The Ninjabot

The Wonderful 101 Review: Unlimited Form!

Posted on October 8, 2013 at 2:55 pm by Victor Chaves

the wonderful 101 review

I loved this game, and I hated this game. As much as The Wonderful 101 titillates, it can infuriate you. Developed by Platinum Games, The Wonderful 101 is an isometric-view brawler where, through collecting heroes (or citizens that turn into heroes), the player can draw weapons to fight alien invaders called the Geathjerk. By drawing the weapons (circle for fist, line for sword, etc.), they materialize using the people gathered. The more people you use, the more powerful your weapons will be.

Battle System is Nice and Deep

There’s an incredible level of depth to the combat in The Wonderful 101. Not only do all of the weapons have different attributes (i.e. fist is immune to fire, sword deflects beam attacks), but the player can call upon other heroes to use those weapons automatically for a short time. At one time, you could be pummeling the enemy with a fist while four other AI’s are whacking the enemy with a whip, a sword, a hammer, and a time-slowing bomb. Orchestrating this situation in the chaos of battle is very satisfying and leads to a great sense of accomplishment when an enemy that was at full-health is destroyed in five seconds by the flurry of attacks.

The Wonderful 101 review

Need a Steel Soul to Beat This Baby

Good luck getting that to happen as playing on Normal felt like what was supposed to be the Hard difficulty due to enemies without mercy. I often found myself going toe-to-toe with a ten-story tall Geathjerk when another enemy just came out of nowhere and ran me over. Unlike other games where enemies take turns as if in a line, just waiting to be annihilated, the The Wonderful 101 enemies don’t like to wait for their turn. I had to train myself to concentrate on the environment around me, disengaging when necessary. From here one can understand the flow of battle and even attain a “Zen-Like” mindset where it becomes less about carelessness of your play, but more about strategy.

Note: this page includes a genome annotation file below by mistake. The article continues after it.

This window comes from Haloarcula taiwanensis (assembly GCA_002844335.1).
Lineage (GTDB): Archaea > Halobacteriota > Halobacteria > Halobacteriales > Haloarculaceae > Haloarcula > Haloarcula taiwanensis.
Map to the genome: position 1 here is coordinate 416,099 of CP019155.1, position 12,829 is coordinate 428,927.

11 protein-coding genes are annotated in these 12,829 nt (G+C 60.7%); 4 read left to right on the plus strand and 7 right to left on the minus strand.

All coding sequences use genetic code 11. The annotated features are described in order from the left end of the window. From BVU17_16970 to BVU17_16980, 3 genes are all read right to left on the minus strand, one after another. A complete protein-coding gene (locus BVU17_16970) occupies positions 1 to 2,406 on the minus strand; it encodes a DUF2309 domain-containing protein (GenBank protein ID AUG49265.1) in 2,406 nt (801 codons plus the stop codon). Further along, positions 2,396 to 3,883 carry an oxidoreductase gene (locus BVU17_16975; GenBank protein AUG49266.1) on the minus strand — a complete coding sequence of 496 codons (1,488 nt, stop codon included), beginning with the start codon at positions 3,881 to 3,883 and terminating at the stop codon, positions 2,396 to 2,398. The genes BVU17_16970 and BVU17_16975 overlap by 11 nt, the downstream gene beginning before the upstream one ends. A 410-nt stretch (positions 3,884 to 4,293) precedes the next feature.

As fun as this can be, there are problems with this battle system. For one, the fighting starts to get a bit stale, as there’s usually only one way to defeat the enemies. Spiked enemies? Always use the whip. Giant turtles? Always hammer. Laser shooting enemies? Always the sword. Each time you meet these enemies, you can only fight them in one way for most of the game.

That isn’t to say that the game is shallow, since I know for a fact that there are better ways to fight the enemy rather than long desperate struggles using the only weapons I know will work against them. The problem is that the game doesn’t foster that sort of experimentation. The rating system this game employs does not make me want to experiment. Each time I fail with an experiment (and that happens a lot) my rating drops; and in turn, I lose currency that I could’ve used to purchase upgrades.

Much like Platinum’s Bayonetta, there’s a practice room loading screen to try out moves and get comfortable executing them. The difference, though, is that Bayonetta requires memorization of button presses to attain the best output for damage while The Wonderful 101 requires encyclopedic knowledge of the enemies to know which weapons and moves work best against them. Since there are no free areas for players to just try out attacks on enemies without fear of ruining their rating, you as the player will probably just stick to your bread and butter and not try thinking outside the box. For as deep as the combat system is, the game sets up a gigantic barrier to keep you from delving into it.

Replete With Transformation Montages!